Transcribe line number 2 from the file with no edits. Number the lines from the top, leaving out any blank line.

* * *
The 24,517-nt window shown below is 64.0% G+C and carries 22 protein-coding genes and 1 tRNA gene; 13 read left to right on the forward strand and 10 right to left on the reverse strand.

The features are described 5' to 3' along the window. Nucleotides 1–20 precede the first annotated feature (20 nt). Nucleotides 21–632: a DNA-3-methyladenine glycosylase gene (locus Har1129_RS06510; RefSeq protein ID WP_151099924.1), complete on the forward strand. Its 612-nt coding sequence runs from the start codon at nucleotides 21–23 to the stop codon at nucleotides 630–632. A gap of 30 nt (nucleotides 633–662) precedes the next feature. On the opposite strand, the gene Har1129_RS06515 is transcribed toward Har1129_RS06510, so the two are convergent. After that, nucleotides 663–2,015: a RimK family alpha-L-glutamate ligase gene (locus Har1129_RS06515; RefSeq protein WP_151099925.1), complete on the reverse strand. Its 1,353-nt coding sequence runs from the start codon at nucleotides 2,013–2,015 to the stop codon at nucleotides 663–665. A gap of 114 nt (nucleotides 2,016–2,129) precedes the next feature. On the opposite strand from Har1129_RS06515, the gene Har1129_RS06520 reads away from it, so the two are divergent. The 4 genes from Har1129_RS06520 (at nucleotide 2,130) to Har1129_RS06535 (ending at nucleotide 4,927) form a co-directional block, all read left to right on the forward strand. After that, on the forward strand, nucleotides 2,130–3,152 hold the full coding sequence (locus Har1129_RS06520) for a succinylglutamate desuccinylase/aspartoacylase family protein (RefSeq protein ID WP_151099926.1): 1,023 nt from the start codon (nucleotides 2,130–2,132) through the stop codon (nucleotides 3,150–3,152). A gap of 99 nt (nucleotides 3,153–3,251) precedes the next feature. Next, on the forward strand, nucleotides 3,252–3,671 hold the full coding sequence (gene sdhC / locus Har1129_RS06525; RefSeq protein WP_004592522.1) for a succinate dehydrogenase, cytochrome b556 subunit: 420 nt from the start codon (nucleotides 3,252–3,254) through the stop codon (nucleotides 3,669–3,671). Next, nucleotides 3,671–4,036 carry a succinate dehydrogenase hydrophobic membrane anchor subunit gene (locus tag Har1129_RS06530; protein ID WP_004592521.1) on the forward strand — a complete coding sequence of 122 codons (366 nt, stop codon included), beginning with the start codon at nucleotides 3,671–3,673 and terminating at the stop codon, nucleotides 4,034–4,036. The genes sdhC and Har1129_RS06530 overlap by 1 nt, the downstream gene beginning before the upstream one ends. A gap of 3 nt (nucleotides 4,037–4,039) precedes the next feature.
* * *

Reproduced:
The features are described 5' to 3' along the window. Nucleotides 1–20 precede the first annotated feature (20 nt). Nucleotides 21–632: a DNA-3-methyladenine glycosylase gene (locus Har1129_RS06510; RefSeq protein ID WP_151099924.1), complete on the forward strand. Its 612-nt coding sequence runs from the start codon at nucleotides 21–23 to the stop codon at nucleotides 630–632. A gap of 30 nt (nucleotides 633–662) precedes the next feature. On the opposite strand, the gene Har1129_RS06515 is transcribed toward Har1129_RS06510, so the two are convergent. After that, nucleotides 663–2,015: a RimK family alpha-L-glutamate ligase gene (locus Har1129_RS06515; RefSeq protein WP_151099925.1), complete on the reverse strand. Its 1,353-nt coding sequence runs from the start codon at nucleotides 2,013–2,015 to the stop codon at nucleotides 663–665. A gap of 114 nt (nucleotides 2,016–2,129) precedes the next feature. On the opposite strand from Har1129_RS06515, the gene Har1129_RS06520 reads away from it, so the two are divergent. The 4 genes from Har1129_RS06520 (at nucleotide 2,130) to Har1129_RS06535 (ending at nucleotide 4,927) form a co-directional block, all read left to right on the forward strand. After that, on the forward strand, nucleotides 2,130–3,152 hold the full coding sequence (locus Har1129_RS06520) for a succinylglutamate desuccinylase/aspartoacylase family protein (RefSeq protein ID WP_151099926.1): 1,023 nt from the start codon (nucleotides 2,130–2,132) through the stop codon (nucleotides 3,150–3,152). A gap of 99 nt (nucleotides 3,153–3,251) precedes the next feature. Next, on the forward strand, nucleotides 3,252–3,671 hold the full coding sequence (gene sdhC / locus Har1129_RS06525; RefSeq protein WP_004592522.1) for a succinate dehydrogenase, cytochrome b556 subunit: 420 nt from the start codon (nucleotides 3,252–3,254) through the stop codon (nucleotides 3,669–3,671). Next, nucleotides 3,671–4,036 carry a succinate dehydrogenase hydrophobic membrane anchor subunit gene (locus tag Har1129_RS06530; protein ID WP_004592521.1) on the forward strand — a complete coding sequence of 122 codons (366 nt, stop codon included), beginning with the start codon at nucleotides 3,671–3,673 and terminating at the stop codon, nucleotides 4,034–4,036. The genes sdhC and Har1129_RS06530 overlap by 1 nt, the downstream gene beginning before the upstream one ends. A gap of 3 nt (nucleotides 4,037–4,039) precedes the next feature.